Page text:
Picea pungens 'Montgomery' / Montgomery Colorado blue spruce

Picea pungens 'Montgomery' is considered by many to be a classic dwarf conifer and is present in many arboretums and large gardens around the world. This dwarf selection of Colorado spruce is broadly pyramidal, with a somewhat mounding form. Dense, compact branching holds short, fleshy, powder-blue needles. After 10 years of growth, a mature specimen will measure 4.5 feet (1.5. m) tall and 3 feet (1 m) wide, and annual growth rate of 4 to 6 inches (10 - 15 cm).

A true Montgomery spruce is usually globose when young and will eventually form a leader, becoming broadly pyramidal with age. A specimen growing in the Harper Collection of Dwarf and Rare Gardens at Hidden Lake Gardens, Tipton, Michigan is now about 35 years of age and is very pyramidal and symmetrical. It is 15 feet (4.5 m) tall with a bottom of 12 feet (3.8 m). The original mother plant is still alive in the New York Botanical Gardens, New York (pictured in the gallery below).

This cultivar originated as a seedling selected in the early 1930s at Eastern Nursery, Massachusetts, USA. Later, noted collector, R.H. Montgomery of Greenwich Connecticut obtained the plant, named it after himself, and introduced it to the nursery trade. In spite of the fact that the plant was originally listed under the cultivar name, 'R.H. Montgomery,' the shortened name, 'Montgomery' has become so prevalent in the international nursery trade, that it's unlikely ever to be corrected. Apparently several of the dwarf Blue spruce have become mixed in the trade, and 'Montgomery' is often confused with the cultivar Picea pungens 'Globosa'.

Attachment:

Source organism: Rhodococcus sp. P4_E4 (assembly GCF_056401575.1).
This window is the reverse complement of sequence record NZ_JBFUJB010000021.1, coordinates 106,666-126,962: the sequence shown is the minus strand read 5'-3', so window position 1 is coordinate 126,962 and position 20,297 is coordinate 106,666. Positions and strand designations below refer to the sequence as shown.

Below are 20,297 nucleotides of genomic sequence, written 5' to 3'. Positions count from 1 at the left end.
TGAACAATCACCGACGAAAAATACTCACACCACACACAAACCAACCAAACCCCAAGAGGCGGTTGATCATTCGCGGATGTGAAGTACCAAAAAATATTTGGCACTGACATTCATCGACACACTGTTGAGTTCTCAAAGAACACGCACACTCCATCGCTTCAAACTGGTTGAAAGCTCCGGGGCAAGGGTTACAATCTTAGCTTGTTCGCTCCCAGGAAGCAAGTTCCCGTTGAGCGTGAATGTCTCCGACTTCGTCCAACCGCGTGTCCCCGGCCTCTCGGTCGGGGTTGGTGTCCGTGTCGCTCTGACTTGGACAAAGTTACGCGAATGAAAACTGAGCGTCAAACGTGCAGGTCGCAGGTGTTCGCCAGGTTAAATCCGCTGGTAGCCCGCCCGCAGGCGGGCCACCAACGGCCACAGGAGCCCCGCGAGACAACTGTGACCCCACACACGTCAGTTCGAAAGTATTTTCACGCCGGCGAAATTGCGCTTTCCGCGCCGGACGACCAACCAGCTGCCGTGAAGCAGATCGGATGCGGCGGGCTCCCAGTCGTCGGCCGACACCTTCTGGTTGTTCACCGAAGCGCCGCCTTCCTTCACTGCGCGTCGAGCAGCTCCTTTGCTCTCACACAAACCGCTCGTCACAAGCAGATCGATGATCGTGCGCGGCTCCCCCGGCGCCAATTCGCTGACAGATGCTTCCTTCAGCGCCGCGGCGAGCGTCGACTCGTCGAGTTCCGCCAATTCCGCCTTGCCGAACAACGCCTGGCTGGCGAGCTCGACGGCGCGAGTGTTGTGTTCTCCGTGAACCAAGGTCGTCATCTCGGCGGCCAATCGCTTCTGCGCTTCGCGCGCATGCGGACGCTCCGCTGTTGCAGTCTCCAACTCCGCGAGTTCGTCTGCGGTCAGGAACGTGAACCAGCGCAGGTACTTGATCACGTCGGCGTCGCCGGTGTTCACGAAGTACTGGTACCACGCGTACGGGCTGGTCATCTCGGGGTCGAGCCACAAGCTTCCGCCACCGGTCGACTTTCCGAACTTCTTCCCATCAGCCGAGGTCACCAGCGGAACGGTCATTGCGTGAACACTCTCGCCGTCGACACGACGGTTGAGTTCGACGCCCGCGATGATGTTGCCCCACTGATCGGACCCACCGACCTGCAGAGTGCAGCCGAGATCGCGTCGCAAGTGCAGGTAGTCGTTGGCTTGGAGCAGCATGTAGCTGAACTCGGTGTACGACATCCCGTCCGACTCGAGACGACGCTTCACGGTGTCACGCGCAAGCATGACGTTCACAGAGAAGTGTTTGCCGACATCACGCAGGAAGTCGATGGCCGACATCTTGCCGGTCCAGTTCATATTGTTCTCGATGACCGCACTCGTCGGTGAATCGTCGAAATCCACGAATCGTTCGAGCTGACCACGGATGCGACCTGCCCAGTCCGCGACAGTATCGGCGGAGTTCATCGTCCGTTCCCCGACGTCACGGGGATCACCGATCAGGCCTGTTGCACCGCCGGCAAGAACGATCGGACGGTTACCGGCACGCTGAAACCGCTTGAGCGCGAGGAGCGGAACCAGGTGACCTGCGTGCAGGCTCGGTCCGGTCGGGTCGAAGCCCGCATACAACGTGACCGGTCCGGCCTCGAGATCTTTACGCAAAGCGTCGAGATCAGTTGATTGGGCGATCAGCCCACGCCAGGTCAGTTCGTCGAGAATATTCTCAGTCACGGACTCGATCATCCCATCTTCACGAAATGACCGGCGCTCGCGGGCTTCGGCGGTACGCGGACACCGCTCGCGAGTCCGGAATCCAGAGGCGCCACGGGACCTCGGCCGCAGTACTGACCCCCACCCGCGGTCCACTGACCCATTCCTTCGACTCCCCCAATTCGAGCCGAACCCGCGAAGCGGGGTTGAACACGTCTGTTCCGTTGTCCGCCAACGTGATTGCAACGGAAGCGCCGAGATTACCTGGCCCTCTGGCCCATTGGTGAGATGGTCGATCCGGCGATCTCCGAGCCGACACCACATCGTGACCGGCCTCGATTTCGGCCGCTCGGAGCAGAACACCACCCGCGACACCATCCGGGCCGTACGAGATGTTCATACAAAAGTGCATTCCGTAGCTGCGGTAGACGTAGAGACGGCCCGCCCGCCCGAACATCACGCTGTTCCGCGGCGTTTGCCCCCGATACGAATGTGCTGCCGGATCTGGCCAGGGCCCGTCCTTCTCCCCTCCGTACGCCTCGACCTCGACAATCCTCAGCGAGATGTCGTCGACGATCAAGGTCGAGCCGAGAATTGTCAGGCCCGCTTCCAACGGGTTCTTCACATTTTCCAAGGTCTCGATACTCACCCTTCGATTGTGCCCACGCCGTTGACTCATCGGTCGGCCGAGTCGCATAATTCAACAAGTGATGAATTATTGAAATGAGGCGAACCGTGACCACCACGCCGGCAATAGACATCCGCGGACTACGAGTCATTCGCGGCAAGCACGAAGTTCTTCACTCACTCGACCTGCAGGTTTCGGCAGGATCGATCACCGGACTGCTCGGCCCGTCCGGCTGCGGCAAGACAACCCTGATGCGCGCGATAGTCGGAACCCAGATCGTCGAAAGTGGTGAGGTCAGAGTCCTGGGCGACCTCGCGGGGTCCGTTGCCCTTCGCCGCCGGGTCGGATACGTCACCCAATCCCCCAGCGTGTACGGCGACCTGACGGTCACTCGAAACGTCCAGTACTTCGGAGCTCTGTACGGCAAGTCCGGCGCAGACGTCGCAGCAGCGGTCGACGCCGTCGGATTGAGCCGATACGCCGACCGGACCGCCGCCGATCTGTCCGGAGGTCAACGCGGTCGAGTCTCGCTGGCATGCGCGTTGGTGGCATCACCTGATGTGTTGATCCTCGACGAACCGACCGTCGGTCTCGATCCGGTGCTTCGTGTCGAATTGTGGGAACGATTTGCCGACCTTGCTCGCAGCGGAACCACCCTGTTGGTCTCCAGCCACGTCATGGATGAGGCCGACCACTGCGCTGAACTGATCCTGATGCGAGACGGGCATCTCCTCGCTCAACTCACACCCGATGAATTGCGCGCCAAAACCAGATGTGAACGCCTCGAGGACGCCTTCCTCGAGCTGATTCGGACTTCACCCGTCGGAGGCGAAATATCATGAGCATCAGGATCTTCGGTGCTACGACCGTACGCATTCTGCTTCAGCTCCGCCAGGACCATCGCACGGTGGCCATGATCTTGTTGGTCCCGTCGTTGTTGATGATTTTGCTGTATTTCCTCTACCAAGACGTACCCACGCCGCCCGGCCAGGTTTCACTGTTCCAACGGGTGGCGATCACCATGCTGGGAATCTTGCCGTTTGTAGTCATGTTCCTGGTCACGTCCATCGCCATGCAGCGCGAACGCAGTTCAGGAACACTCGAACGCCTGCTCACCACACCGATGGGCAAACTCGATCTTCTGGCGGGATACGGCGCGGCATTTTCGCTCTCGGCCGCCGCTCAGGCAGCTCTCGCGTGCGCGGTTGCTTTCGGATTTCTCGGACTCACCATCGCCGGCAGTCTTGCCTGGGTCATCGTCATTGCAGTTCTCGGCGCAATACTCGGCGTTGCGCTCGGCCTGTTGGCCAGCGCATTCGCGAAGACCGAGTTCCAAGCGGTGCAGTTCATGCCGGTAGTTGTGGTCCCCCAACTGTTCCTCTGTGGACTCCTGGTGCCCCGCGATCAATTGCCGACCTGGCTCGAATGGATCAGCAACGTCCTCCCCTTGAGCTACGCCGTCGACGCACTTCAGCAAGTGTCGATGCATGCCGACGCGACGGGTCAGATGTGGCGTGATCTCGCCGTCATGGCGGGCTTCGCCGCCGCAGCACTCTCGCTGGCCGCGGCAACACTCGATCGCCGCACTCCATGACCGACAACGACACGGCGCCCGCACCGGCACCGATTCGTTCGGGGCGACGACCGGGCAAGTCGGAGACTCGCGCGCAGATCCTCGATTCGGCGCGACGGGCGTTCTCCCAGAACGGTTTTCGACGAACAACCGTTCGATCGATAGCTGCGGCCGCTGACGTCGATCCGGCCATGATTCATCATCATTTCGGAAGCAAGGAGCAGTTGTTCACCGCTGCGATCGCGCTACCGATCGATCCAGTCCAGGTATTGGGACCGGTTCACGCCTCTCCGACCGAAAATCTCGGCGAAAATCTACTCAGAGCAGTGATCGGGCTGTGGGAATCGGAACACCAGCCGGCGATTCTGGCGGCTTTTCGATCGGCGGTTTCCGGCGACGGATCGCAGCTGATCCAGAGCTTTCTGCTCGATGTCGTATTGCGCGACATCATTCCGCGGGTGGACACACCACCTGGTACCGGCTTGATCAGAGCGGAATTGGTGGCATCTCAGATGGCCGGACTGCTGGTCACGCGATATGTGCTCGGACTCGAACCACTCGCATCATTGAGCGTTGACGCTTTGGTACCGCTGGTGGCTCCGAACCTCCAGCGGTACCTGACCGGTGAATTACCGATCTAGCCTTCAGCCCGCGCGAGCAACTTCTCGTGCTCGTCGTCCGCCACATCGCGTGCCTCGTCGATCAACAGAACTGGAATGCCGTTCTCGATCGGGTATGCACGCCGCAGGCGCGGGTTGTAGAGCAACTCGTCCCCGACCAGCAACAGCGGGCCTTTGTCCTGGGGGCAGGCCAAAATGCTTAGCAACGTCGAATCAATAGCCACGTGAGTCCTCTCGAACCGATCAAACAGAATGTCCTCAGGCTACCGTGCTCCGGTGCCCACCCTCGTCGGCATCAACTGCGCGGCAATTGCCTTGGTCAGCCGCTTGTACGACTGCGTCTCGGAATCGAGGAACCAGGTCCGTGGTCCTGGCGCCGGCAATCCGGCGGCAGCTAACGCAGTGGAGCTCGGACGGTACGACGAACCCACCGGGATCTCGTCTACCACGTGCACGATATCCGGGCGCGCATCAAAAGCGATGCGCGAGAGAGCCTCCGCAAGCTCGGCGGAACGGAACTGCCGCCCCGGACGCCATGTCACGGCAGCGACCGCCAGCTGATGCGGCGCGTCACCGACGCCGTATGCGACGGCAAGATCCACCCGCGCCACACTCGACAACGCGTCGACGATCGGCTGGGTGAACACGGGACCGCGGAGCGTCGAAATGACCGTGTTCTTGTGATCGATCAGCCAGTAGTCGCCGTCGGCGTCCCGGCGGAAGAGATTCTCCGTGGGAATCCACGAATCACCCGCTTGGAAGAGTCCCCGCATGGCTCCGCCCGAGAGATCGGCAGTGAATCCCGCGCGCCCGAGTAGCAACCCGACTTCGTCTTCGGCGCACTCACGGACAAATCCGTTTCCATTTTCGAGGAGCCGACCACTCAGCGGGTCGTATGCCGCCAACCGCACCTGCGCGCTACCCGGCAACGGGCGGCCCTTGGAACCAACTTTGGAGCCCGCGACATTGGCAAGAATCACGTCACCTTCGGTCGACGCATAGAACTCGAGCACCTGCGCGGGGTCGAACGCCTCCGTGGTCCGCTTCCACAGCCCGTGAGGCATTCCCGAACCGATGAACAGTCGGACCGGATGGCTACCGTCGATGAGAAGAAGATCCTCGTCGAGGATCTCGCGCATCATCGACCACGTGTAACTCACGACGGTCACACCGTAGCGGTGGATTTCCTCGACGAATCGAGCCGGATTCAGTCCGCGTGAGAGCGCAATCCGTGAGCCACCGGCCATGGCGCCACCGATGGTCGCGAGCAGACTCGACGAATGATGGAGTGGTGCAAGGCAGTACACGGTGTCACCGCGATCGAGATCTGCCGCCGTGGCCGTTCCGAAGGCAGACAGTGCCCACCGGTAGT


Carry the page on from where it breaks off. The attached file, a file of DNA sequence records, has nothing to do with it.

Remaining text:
Picea pungens ‘Montgomery’ is an outstanding and industry-standard silver-blue spruce that was originally part of the conifers accumulated by dedicated collector, Col. R.H. Montgomery. Prior to selling his Greenwich, Connecticut, estate, he donated his entire collection of 200 specimen trees to the New York Botanical Garden.
Picea pungens 'Montgomery' — the original seedling, donated to the New Botanical Garden, The Bronx, NY in 1949.
Photo by Katherine Wagner-Reiss
Picea pungens 'Montgomery' — a closeup of foliage detail.
Photo by Katherine Wagner-Reiss
Picea pungens 'Montgomery' — this specimen is growing in a private garden near Sissinghurst in England. It is an elegant accent to the gold foliage surrounding it.
Photo by Charlene Harris
Picea pungens 'Montgomery' — the plant shown in this photo is 23 years of age and about 5 feet tall with a 6 foot spread in 2002. This plant is growing in the Heartland Collection, Bickelhaupt Arboretum, Clinton, Iowa.
Photo by Chub Harper
Picea pungens 'Montgomery' — another of the globose, compact blue spruces, similar to 'Globosa,' growing into a broadly pyramidal shape when mature.
Photo by Iseli Nursery, Inc.
Picea pungens 'Montgomery' — a closeup of foliage detail.
Photo by Sandra McLean Cutler
Picea pungens 'Montgomery' in the Harper Collection of Dwarf & Rare Conifers at Hidden Lake Gardens, Tipton, Michigan; photo from August 2005.
Photo by Dax Herbst


Web Editor

Banny sorry just saw this! Dallas has humid summers so eventually all Picea pungens will succumb to needle-cast disease but if it's happy it could last a while.


Will this survive a transplant? I have two of these growing in the garden (Zone 6a, full sun) for about 10 years. They will soon outgrow their space and I would love to transplant to a different part of the garden (morning sun/afternoon shade). Will it survive a move or should I just invest in new plants for the new space.

Maxwell Cohn

They will definitely survive a properly executed transplant. Just make sure you do it now and not wait until spring. If they were my plants and that old, I'd probably bring in professional help.

Theresa McArdle


I just bought one these in container #10. Will this grow in sunny open space in Hartland, Maine (zone4b)? Is this area prone to needle cast disease?

Thanks, Theresa

Sandra Alvarado

how tall and wide would a 7 year old montgomery dwarf be? TIA